You are paged by the nurse in the postoperative recovery room about a 57-year-old man who underwent laparoscopic cholecystectomy 1 hour ago and is now hypertensive—BP 210/95.
On arrival to the recovery room you find the patient mentating normally. Temperature 98.5°F, HR 105, BP 190/92, RR 22, and O2 98% on 2 L nasal cannula. He complains of 7 out of 10 abdominal pain, for which he has already received several doses of IV hydromorphone. He denies any headache, vision changes, chest pain, or difficulty breathing. He tells you that his systolic blood pressure normally runs in the 130s and that he took his prescribed metoprolol at home this morning. His cardiopulmonary exam is notable for mild tachycardia and clear lungs. He is obese, and his abdomen is soft with mild-to-moderate tenderness in his periumbilical region, right upper quadrant, and suprapubic region.
1. Name two possible reasons for his hypertension (HTN).
2. What is your next step in the management of this patient?
Postoperative HTN is a sympathetically mediated response that creates vasoconstriction and increased blood pressure. If left untreated, the acute rise in blood pressure can lead to endothelial injury and end-organ damage—hypertensive emergencies. These include neurologic (ie, hemorrhagic stroke, cerebral ischemia), cardiac (ie, ischemia/infarction), and surgically related problems (ie, failure of vascular anastomoses, surgical site bleeding). No absolute BP threshold exists for the occurrence of end-organ damage, and sometimes it is the rate of increase in BP that dictates organ damage.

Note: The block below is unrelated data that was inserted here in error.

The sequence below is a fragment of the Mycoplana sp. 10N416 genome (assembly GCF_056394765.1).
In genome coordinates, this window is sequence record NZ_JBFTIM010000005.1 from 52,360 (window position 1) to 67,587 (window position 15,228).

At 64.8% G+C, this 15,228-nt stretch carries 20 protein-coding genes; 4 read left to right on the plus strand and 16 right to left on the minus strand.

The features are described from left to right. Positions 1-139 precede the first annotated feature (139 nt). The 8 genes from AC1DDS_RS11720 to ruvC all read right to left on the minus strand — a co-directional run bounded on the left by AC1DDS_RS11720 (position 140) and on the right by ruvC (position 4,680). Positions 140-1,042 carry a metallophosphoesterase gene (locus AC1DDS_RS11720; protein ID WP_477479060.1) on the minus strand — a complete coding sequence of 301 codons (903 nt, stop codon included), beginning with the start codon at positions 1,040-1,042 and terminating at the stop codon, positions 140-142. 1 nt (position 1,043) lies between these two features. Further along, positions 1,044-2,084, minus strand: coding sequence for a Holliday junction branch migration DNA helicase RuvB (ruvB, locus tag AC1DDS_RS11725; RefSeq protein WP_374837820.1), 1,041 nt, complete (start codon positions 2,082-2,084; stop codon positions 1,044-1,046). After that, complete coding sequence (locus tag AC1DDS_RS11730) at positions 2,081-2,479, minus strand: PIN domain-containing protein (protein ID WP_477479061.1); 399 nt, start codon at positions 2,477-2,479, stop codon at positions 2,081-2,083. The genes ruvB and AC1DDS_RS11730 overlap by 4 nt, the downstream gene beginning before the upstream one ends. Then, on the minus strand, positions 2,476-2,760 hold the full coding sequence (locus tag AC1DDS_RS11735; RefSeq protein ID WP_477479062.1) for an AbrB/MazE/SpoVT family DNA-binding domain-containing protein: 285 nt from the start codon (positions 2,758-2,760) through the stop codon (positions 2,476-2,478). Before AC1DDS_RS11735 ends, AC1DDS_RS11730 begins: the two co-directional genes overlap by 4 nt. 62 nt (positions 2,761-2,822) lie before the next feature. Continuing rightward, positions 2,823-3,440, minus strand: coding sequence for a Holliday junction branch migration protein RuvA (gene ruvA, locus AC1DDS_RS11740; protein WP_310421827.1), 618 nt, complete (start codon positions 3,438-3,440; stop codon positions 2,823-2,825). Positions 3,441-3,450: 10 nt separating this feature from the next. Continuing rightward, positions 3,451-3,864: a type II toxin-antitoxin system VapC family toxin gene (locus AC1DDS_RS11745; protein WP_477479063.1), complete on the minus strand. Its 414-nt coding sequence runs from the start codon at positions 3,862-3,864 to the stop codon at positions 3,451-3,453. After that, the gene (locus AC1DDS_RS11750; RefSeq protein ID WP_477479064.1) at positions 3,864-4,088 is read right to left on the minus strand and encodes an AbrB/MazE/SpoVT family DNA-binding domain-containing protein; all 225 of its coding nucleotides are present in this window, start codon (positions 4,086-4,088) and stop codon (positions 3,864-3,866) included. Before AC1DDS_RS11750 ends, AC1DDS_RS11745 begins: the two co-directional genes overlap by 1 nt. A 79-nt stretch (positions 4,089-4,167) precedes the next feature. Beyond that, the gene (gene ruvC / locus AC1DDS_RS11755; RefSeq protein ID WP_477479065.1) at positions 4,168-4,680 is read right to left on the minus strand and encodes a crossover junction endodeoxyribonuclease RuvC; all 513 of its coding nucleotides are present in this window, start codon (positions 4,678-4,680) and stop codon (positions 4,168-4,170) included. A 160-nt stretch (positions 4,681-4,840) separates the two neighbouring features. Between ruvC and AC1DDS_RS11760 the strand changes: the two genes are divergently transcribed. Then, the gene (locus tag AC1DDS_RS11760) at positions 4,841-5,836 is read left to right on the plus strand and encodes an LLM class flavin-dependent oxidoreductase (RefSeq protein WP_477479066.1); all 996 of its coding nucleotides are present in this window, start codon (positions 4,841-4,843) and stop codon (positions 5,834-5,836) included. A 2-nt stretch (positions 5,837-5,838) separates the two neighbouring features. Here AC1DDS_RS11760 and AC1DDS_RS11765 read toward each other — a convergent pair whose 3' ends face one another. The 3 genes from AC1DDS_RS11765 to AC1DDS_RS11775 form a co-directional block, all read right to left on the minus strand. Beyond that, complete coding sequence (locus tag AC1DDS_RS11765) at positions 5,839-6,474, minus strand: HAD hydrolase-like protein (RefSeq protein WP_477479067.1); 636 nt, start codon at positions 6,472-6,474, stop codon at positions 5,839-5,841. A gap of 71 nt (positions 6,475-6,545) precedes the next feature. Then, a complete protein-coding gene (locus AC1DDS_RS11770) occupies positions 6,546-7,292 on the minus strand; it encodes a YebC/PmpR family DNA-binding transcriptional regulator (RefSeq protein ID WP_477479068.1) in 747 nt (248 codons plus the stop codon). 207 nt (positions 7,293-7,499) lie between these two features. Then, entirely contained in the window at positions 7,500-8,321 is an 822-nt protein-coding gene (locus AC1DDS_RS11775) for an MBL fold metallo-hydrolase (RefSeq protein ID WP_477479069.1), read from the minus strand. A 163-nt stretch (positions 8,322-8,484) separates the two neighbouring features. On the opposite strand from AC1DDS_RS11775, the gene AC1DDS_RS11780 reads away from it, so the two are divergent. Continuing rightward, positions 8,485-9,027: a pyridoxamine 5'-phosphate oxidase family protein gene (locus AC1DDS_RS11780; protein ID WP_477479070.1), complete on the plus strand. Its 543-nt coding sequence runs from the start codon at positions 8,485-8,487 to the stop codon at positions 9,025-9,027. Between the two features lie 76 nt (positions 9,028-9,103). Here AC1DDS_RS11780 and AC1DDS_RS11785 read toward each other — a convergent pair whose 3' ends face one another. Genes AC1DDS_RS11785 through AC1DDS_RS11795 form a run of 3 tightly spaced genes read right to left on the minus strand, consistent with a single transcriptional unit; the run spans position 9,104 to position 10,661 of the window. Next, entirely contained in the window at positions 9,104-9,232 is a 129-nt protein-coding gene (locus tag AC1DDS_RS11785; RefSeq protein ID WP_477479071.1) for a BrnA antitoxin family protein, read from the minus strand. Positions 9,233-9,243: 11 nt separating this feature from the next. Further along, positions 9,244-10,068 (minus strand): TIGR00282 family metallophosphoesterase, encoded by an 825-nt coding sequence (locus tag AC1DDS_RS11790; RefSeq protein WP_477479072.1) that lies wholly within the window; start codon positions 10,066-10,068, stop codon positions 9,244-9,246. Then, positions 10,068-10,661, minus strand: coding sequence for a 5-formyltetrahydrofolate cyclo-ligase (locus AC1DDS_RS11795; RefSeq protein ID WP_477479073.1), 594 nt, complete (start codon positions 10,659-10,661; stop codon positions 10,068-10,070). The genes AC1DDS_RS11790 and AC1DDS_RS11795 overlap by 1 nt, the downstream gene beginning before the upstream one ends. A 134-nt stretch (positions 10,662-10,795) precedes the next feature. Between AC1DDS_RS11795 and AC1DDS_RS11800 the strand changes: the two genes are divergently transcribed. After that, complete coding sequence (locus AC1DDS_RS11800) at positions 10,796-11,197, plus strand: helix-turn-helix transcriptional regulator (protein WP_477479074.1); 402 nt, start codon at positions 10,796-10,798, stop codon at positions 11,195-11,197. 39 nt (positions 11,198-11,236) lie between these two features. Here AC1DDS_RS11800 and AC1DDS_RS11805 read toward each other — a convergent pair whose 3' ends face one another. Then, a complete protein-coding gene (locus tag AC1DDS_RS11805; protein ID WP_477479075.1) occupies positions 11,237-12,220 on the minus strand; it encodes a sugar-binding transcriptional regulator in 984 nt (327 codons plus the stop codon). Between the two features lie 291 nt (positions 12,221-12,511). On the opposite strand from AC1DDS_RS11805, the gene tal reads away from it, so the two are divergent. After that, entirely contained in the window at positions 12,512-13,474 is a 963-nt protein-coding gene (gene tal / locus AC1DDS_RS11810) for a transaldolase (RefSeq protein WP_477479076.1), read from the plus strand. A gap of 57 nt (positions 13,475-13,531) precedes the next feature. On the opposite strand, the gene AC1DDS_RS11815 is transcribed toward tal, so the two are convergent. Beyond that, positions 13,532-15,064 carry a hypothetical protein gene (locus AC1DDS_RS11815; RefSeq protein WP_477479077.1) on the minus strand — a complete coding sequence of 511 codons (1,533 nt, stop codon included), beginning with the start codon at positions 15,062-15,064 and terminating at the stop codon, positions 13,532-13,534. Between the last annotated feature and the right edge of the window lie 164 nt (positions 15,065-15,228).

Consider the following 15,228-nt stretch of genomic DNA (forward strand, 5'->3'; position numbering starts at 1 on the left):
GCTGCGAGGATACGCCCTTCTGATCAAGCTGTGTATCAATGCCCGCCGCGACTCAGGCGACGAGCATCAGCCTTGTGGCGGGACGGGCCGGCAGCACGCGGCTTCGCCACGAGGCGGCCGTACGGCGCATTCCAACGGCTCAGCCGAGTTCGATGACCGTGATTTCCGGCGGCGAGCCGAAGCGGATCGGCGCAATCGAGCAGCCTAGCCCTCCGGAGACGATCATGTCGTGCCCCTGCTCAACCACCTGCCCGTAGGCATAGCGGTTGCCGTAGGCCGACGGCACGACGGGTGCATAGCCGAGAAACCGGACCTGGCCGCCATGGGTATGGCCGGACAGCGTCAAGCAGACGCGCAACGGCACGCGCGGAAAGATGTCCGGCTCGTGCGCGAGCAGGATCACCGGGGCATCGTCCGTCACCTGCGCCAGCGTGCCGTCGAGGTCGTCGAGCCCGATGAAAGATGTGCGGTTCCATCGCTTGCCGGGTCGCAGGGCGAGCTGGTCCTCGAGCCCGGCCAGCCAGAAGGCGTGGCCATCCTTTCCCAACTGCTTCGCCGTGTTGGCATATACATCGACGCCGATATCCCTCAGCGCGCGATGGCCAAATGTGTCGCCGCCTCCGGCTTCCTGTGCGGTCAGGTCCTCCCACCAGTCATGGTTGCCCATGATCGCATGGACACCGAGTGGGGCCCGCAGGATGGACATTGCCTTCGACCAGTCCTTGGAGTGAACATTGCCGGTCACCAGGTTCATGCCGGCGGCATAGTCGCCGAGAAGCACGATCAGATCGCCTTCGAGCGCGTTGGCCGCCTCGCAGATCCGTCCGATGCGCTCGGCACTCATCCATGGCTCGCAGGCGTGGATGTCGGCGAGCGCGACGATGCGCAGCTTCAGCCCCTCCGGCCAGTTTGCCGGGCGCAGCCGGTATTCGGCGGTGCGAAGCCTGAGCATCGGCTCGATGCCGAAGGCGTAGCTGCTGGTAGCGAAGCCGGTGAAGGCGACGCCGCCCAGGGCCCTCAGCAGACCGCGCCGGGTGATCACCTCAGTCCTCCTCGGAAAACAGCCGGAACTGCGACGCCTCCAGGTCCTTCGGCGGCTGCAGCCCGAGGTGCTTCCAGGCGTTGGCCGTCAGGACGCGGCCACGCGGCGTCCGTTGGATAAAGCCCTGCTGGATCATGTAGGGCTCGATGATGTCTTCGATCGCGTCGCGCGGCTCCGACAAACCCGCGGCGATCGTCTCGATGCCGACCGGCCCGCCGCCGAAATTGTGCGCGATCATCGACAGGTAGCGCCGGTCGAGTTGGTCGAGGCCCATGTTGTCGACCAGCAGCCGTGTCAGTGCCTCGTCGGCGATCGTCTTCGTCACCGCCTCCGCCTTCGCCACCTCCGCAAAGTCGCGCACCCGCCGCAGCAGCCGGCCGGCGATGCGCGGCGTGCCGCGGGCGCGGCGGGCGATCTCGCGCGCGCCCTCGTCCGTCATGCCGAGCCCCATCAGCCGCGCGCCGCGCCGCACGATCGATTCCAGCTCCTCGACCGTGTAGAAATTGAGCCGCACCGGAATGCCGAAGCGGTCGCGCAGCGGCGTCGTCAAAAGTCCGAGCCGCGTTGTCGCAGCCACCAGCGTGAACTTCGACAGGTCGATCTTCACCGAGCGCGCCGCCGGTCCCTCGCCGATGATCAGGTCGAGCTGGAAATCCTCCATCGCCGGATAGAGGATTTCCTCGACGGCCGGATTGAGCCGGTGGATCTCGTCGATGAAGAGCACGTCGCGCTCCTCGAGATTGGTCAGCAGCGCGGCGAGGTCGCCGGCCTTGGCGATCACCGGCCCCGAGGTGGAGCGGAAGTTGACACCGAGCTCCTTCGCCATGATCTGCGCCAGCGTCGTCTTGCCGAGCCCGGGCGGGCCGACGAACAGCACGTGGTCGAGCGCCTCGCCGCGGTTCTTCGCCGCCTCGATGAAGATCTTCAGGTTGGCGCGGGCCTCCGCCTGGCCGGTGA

It is critical to consider postoperative HTN in terms of increased afterload. Acute HTN in patients with coronary artery disease (CAD), left ventricular dysfunction, and/or congestive heart failure (CHF) can be very serious. Increased afterload increases myocardial oxygen demand. This can lead to myocardia ischemia/infarction in patients with underlying CAD and limited oxygen supply. In patients with left ventricular dysfunction the acute increase in afterload is poorly tolerated by the heart, leading to worsening CHF and pulmonary edema.
There are multiple possible reasons why a patient can become acutely hypertensive from vasoconstriction following surgery. These include:
Pain and anxiety: When a patient is in pain and/or is anxious, his/her sympathetic nervous system is activated, leading to tachycardia, peripheral vasoconstriction, and therefore HTN.
Urinary retention: A common occurrence in postoperative patients (particularly males) that can lead to significant HTN if left untreated. The mechanism is partly related to the pain/discomfort caused by bladder distension.
History of HTN: This is a major risk factor for developing postoperative HTN. Patients with poorly controlled HTN are at particular risk. Additionally, patients who do not take their normal blood pressure medications prior to surgery are likely to develop HTN postoperatively. (This is common because patients who follow instructions to remain “NPO” will often avoid both food and their pills.)
Volume overload: Patients often receive a large ...